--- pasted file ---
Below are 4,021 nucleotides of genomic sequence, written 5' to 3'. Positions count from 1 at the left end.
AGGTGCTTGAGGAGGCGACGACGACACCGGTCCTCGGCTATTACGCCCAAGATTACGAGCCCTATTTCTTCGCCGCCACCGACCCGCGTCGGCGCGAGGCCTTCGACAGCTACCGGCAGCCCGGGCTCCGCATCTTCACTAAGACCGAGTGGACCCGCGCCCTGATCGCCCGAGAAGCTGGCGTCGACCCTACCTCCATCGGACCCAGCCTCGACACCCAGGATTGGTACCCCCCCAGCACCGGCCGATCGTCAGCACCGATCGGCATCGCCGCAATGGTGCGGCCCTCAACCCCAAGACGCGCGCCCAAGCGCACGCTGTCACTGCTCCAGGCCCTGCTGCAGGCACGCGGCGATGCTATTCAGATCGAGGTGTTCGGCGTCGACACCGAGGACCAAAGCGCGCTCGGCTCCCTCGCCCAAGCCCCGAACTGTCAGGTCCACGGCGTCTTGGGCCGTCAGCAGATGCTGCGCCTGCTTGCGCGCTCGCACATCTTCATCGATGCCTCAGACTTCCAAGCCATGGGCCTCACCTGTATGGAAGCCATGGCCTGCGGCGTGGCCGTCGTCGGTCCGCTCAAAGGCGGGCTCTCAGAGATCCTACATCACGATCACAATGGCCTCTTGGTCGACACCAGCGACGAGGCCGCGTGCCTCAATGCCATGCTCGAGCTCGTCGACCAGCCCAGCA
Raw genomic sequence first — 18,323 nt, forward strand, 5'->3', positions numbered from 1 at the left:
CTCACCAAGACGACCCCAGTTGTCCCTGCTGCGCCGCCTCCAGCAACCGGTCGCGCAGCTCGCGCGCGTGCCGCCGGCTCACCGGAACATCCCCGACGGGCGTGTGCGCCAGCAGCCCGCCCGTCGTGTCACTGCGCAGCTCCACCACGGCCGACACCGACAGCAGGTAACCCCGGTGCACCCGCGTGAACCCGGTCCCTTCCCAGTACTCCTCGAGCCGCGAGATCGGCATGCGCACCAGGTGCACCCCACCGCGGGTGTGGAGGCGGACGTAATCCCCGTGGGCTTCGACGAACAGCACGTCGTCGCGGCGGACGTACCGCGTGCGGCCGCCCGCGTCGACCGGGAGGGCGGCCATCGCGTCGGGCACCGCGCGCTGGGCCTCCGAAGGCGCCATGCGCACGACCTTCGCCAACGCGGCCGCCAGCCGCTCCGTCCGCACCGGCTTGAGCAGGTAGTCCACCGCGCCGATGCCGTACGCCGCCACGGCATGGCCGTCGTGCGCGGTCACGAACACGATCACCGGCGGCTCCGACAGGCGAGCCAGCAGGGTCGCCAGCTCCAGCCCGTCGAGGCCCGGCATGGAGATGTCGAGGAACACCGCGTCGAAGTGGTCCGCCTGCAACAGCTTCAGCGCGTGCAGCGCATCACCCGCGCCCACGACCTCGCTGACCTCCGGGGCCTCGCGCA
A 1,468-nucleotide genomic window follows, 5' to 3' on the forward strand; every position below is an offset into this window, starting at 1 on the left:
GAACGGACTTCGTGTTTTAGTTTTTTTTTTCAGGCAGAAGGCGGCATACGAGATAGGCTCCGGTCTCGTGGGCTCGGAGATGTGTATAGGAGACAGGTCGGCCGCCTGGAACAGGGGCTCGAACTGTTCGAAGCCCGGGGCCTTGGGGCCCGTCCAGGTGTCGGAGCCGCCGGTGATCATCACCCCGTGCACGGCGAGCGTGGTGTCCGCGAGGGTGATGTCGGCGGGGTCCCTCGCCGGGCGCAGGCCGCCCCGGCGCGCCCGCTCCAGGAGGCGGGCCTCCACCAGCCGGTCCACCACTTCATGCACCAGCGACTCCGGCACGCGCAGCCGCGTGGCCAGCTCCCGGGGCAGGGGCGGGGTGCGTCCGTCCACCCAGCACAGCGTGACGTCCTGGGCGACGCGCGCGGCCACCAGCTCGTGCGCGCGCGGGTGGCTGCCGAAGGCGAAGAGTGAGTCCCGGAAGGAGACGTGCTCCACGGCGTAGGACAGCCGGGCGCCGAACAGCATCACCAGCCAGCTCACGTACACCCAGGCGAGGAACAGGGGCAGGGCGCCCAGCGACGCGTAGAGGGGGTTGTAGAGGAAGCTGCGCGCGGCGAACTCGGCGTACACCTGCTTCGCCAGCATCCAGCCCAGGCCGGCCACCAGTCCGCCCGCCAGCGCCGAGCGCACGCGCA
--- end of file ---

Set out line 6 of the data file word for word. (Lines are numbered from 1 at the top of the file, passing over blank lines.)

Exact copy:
GAACGGACTTCGTGTTTTAGTTTTTTTTTTCAGGCAGAAGGCGGCATACGAGATAGGCTCCGGTCTCGTGGGCTCGGAGATGTGTATAGGAGACAGGTCGGCCGCCTGGAACAGGGGCTCGAACTGTTCGAAGCCCGGGGCCTTGGGGCCCGTCCAGGTGTCGGAGCCGCCGGTGATCATCACCCCGTGCACGGCGAGCGTGGTGTCCGCGAGGGTGATGTCGGCGGGGTCCCTCGCCGGGCGCAGGCCGCCCCGGCGCGCCCGCTCCAGGAGGCGGGCCTCCACCAGCCGGTCCACCACTTCATGCACCAGCGACTCCGGCACGCGCAGCCGCGTGGCCAGCTCCCGGGGCAGGGGCGGGGTGCGTCCGTCCACCCAGCACAGCGTGACGTCCTGGGCGACGCGCGCGGCCACCAGCTCGTGCGCGCGCGGGTGGCTGCCGAAGGCGAAGAGTGAGTCCCGGAAGGAGACGTGCTCCACGGCGTAGGACAGCCGGGCGCCGAACAGCATCACCAGCCAGCTCACGTACACCCAGGCGAGGAACAGGGGCAGGGCGCCCAGCGACGCGTAGAGGGGGTTGTAGAGGAAGCTGCGCGCGGCGAACTCGGCGTACACCTGCTTCGCCAGCATCCAGCCCAGGCCGGCCACCAGTCCGCCCGCCAGCGCCGAGCGCACGCGCA